Corsica fire puts French leaders on the hot seat

Prime Minister Jospin under scrutiny following arson attack.

It is one of the great ironies of French history that Napoleon Bonaparte, who ruthlessly imposed central government rule over the provinces and gave the country its code of justice, should have been born in Corsica, the most separatist-minded and lawless region of France.

Never have mainland authorities been able to bring the Mediterranean island fully under control. And now a bizarre tale of official banditry there has ensnared French Prime Minister Lionel Jospin in his gravest crisis since taking office three years ago.

The island's former prfet, the highest state authority in Corsica, is currently in custody as the investigation continues into a midnight operation in which three gendarmes from an elite security unit, now disbanded, allegedly burned down an illegally constructed beachfront restaurant near the Corsican capital, Ajaccio.

The unprecedented arrest has raised awkward questions about who else may have been aware of the scheme since the prfet, Bernard Bonnet, reported directly to Mr. Jospin's office in Paris. The scandal has also shed new light on Corsica's tangled world of corrupt politicians, separatist guerrillas, secret service agents, and black-market business deals.

Mr. Bonnet was arrested when the three gendarmes - traced from clues left at the scene - named him as the instigator of the plan to set fire to beach eatery Chez Francis, which he had been trying to shut down for months.

The restaurant owner had pulled political strings, however, reportedly using his status as an informer for the French secret police to resist a closure order issued four years ago.

Bonnet was named prfet last year following the assassination of his predecessor, Claude Erignac, by presumed separatist guerrillas. Given carte blanche by the government to get tough, colleagues say Bonnet targeted the many beach restaurants - shacks built without construction permits - as symbolic of the lack of law and order in Corsica. Chez Francis appears to have attracted his special wrath because it was known as a popular hangout for Corsican nationalists.

Government ministers have distanced themselves from Bonnet, denying all knowledge of what Interior Minister Jean-Pierre Chevnement called an "absurd" operation that constituted "a betrayal of the government's policy whose fundamental intention is to reestablish the state of law" in Corsica. Bonnet has gone on a prison hunger strike, maintaining his innocence.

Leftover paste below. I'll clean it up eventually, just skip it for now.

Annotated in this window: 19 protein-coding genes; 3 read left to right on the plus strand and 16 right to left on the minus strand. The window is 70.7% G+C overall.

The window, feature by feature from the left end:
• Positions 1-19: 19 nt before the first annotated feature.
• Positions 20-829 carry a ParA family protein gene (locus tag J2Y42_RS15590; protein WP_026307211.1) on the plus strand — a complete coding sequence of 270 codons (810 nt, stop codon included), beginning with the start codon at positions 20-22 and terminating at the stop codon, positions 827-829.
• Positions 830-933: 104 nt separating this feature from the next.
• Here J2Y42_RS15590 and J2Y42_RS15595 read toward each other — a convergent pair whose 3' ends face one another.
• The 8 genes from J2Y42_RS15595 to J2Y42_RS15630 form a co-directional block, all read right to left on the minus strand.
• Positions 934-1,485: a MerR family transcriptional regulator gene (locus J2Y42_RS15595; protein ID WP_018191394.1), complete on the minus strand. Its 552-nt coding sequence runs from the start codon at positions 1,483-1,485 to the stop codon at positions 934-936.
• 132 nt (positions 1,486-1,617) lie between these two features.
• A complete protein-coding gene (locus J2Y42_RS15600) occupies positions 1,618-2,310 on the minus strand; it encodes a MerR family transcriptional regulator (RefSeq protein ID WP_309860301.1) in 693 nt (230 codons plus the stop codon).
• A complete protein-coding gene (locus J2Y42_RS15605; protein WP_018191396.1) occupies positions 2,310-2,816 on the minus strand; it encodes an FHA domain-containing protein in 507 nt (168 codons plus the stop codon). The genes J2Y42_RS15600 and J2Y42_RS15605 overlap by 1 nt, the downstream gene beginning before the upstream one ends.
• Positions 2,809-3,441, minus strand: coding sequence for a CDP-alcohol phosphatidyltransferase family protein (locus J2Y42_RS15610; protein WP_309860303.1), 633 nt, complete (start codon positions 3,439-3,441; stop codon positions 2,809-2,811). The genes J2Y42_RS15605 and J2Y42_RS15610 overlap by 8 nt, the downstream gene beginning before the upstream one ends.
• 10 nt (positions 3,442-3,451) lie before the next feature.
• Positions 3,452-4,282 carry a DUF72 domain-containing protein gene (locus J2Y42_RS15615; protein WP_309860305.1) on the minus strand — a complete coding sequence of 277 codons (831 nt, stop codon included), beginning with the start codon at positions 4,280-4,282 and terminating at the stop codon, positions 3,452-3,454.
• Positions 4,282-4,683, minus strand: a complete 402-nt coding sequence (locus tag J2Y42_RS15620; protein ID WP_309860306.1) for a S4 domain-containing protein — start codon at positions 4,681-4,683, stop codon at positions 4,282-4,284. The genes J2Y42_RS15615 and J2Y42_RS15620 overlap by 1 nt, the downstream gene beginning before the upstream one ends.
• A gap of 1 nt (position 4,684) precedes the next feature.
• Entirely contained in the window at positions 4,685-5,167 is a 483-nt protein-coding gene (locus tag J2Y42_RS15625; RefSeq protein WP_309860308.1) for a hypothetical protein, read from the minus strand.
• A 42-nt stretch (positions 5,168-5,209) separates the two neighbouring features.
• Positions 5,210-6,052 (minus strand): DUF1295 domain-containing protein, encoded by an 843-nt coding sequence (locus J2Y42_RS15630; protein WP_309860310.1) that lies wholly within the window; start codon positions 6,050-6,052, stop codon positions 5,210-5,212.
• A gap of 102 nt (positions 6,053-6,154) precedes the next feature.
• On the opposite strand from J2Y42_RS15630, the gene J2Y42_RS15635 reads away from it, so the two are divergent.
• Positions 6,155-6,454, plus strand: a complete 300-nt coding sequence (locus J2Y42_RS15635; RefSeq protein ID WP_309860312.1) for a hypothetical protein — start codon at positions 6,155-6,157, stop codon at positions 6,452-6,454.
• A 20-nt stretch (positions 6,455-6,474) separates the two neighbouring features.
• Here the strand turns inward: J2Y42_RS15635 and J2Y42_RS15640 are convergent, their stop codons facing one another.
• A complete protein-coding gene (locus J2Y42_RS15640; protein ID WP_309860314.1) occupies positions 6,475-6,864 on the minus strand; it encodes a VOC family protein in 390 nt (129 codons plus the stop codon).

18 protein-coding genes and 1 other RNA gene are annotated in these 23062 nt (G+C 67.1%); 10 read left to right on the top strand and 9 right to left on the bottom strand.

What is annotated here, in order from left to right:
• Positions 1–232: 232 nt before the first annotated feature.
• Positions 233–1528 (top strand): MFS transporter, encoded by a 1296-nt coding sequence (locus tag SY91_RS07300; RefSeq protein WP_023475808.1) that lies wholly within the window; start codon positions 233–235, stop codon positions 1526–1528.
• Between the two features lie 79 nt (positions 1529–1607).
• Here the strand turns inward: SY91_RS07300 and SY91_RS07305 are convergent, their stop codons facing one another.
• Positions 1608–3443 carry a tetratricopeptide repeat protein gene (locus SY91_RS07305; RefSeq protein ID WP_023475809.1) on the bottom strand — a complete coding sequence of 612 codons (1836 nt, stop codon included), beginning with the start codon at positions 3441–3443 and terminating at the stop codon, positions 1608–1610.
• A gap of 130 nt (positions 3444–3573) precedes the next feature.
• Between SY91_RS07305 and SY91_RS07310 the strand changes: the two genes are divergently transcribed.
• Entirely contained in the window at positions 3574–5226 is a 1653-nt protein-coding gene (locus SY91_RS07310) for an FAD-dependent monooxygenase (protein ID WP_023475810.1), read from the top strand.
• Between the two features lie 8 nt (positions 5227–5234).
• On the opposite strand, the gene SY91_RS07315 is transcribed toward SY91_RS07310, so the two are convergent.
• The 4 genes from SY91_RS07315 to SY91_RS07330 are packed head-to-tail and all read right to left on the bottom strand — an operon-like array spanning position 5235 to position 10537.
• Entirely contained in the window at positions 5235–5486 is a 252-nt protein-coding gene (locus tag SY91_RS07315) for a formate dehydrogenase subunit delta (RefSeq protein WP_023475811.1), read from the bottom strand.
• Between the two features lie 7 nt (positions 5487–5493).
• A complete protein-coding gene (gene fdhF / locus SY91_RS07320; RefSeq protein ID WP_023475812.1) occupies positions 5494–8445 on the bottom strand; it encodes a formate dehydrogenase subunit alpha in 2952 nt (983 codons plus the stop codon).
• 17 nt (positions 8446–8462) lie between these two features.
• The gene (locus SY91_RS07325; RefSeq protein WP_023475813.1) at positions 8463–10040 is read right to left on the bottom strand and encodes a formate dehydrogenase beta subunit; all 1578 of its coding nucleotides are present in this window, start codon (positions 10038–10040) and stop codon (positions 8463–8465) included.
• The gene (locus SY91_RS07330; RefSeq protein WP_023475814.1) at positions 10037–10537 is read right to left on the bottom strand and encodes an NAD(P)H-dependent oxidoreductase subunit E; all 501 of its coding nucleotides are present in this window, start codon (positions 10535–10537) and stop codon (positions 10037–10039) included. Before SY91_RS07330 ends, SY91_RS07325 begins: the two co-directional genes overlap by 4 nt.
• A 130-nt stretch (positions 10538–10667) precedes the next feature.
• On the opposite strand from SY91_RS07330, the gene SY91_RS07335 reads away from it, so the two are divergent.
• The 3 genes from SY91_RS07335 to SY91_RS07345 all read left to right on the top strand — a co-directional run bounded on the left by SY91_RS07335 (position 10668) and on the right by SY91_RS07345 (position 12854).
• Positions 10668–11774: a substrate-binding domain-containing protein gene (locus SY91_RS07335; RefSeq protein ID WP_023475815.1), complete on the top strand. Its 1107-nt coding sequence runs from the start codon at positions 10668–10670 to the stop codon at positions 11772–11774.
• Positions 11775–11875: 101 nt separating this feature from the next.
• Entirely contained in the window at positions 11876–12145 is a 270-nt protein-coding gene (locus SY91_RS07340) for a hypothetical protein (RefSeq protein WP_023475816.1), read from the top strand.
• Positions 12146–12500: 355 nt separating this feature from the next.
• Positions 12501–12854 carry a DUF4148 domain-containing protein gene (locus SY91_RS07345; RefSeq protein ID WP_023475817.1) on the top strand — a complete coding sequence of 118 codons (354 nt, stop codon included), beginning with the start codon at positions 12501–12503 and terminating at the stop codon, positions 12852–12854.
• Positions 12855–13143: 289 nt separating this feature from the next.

Countering opposition calls for ministerial resignations, the government has sought to salvage some honor by pointing out how freely the magistrates who are investigating the incident have been allowed to work.

IN A country where government interference in judicial investigations has long been routine, the speed with which judges have homed in on senior officials in this case is unprecedented.

"At bottom, there is real progress toward a state of law," Paul Giacobbi, a prominent Corsican political leader, said in a radio interview last week. "Because this is not the first time that the state has gravely violated the law in Corsica.... But it is the first time that we have seen free, independent, rapid, dignified, and discreet justice at work."

As a new prfet takes office this week, the government appears too busy with damage control to have settled on a new policy toward Corsica, and it is unclear whether Jospin will maintain his strict law-and-order stance or seek political means to quell the simmering nationalist uprising that has plagued the island for decades.

Complicating any attempt to deal with the nationalists, say political analysts, is the degree to which the separatist movement seems intertwined with the Corsican mafia, using its gunmen to enforce protection rackets as much as to fight for independence from Paris.

Meanwhile, the new prfet, Jean-Pierre Lacroix, will find himself wrestling with what the weekly Nouvel Observateur magazine called "the weapons Corsica has that the state of law can do nothing about - its inertia which comes from the depths of the ages, and that strange power it has always had to drive mad anyone who tries to change it."

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